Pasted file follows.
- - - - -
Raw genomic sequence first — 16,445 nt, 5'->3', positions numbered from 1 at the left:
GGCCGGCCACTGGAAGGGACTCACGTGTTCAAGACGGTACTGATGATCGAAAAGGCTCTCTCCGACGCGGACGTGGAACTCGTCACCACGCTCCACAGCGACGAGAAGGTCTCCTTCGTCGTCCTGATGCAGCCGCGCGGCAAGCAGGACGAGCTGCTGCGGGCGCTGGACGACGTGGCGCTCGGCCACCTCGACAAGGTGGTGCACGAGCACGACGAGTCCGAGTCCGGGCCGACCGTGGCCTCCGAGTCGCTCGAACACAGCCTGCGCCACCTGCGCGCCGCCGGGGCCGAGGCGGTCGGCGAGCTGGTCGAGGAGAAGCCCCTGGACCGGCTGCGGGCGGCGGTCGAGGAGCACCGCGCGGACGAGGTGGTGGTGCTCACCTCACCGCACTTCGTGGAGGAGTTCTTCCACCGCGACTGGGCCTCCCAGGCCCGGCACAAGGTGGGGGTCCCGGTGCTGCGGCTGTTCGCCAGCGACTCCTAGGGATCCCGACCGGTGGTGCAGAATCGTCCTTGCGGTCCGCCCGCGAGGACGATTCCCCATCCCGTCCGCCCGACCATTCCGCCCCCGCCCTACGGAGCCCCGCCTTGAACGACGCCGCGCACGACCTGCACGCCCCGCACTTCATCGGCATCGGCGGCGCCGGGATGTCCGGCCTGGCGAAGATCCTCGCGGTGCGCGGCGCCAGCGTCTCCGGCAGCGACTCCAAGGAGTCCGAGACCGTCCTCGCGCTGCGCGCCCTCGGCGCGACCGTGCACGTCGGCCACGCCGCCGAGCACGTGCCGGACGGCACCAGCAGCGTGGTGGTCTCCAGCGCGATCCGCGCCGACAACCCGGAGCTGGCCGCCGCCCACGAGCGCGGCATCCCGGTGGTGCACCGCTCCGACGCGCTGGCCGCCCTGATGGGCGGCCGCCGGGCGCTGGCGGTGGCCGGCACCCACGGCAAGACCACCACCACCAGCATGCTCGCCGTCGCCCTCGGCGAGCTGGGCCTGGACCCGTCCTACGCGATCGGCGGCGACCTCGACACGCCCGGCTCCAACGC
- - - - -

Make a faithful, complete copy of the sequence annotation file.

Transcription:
Raw genomic sequence first — 16,445 nt, 5'->3', positions numbered from 1 at the left:
GGCCGGCCACTGGAAGGGACTCACGTGTTCAAGACGGTACTGATGATCGAAAAGGCTCTCTCCGACGCGGACGTGGAACTCGTCACCACGCTCCACAGCGACGAGAAGGTCTCCTTCGTCGTCCTGATGCAGCCGCGCGGCAAGCAGGACGAGCTGCTGCGGGCGCTGGACGACGTGGCGCTCGGCCACCTCGACAAGGTGGTGCACGAGCACGACGAGTCCGAGTCCGGGCCGACCGTGGCCTCCGAGTCGCTCGAACACAGCCTGCGCCACCTGCGCGCCGCCGGGGCCGAGGCGGTCGGCGAGCTGGTCGAGGAGAAGCCCCTGGACCGGCTGCGGGCGGCGGTCGAGGAGCACCGCGCGGACGAGGTGGTGGTGCTCACCTCACCGCACTTCGTGGAGGAGTTCTTCCACCGCGACTGGGCCTCCCAGGCCCGGCACAAGGTGGGGGTCCCGGTGCTGCGGCTGTTCGCCAGCGACTCCTAGGGATCCCGACCGGTGGTGCAGAATCGTCCTTGCGGTCCGCCCGCGAGGACGATTCCCCATCCCGTCCGCCCGACCATTCCGCCCCCGCCCTACGGAGCCCCGCCTTGAACGACGCCGCGCACGACCTGCACGCCCCGCACTTCATCGGCATCGGCGGCGCCGGGATGTCCGGCCTGGCGAAGATCCTCGCGGTGCGCGGCGCCAGCGTCTCCGGCAGCGACTCCAAGGAGTCCGAGACCGTCCTCGCGCTGCGCGCCCTCGGCGCGACCGTGCACGTCGGCCACGCCGCCGAGCACGTGCCGGACGGCACCAGCAGCGTGGTGGTCTCCAGCGCGATCCGCGCCGACAACCCGGAGCTGGCCGCCGCCCACGAGCGCGGCATCCCGGTGGTGCACCGCTCCGACGCGCTGGCCGCCCTGATGGGCGGCCGCCGGGCGCTGGCGGTGGCCGGCACCCACGGCAAGACCACCACCACCAGCATGCTCGCCGTCGCCCTCGGCGAGCTGGGCCTGGACCCGTCCTACGCGATCGGCGGCGACCTCGACACGCCCGGCTCCAACGC